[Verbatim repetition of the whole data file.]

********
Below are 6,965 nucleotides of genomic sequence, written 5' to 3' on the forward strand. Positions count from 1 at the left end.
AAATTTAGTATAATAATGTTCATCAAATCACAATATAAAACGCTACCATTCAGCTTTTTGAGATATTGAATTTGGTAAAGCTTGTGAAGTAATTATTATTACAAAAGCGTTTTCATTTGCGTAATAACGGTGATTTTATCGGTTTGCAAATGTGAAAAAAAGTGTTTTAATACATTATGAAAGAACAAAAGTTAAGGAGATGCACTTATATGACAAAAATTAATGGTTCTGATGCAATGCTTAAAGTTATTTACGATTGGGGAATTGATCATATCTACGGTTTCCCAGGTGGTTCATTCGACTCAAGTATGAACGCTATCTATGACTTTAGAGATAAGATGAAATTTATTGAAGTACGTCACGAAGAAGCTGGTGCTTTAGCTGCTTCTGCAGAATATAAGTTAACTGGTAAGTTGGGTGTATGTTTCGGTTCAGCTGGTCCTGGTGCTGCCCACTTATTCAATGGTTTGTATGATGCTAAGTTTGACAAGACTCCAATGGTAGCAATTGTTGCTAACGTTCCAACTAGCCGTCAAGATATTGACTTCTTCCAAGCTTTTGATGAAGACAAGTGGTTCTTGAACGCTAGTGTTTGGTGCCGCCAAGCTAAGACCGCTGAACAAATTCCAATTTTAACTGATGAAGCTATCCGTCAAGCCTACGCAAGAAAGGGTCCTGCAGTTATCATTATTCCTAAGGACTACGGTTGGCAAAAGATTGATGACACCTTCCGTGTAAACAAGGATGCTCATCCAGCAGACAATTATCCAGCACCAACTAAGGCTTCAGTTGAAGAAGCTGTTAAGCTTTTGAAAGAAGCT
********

Below are 6,965 nucleotides of genomic sequence, written 5' to 3' on the forward strand. Positions count from 1 at the left end.
AAATTTAGTATAATAATGTTCATCAAATCACAATATAAAACGCTACCATTCAGCTTTTTGAGATATTGAATTTGGTAAAGCTTGTGAAGTAATTATTATTACAAAAGCGTTTTCATTTGCGTAATAACGGTGATTTTATCGGTTTGCAAATGTGAAAAAAAGTGTTTTAATACATTATGAAAGAACAAAAGTTAAGGAGATGCACTTATATGACAAAAATTAATGGTTCTGATGCAATGCTTAAAGTTATTTACGATTGGGGAATTGATCATATCTACGGTTTCCCAGGTGGTTCATTCGACTCAAGTATGAACGCTATCTATGACTTTAGAGATAAGATGAAATTTATTGAAGTACGTCACGAAGAAGCTGGTGCTTTAGCTGCTTCTGCAGAATATAAGTTAACTGGTAAGTTGGGTGTATGTTTCGGTTCAGCTGGTCCTGGTGCTGCCCACTTATTCAATGGTTTGTATGATGCTAAGTTTGACAAGACTCCAATGGTAGCAATTGTTGCTAACGTTCCAACTAGCCGTCAAGATATTGACTTCTTCCAAGCTTTTGATGAAGACAAGTGGTTCTTGAACGCTAGTGTTTGGTGCCGCCAAGCTAAGACCGCTGAACAAATTCCAATTTTAACTGATGAAGCTATCCGTCAAGCCTACGCAAGAAAGGGTCCTGCAGTTATCATTATTCCTAAGGACTACGGTTGGCAAAAGATTGATGACACCTTCCGTGTAAACAAGGATGCTCATCCAGCAGACAATTATCCAGCACCAACTAAGGCTTCAGTTGAAGAAGCTGTTAAGCTTTTGAAAGAAGCT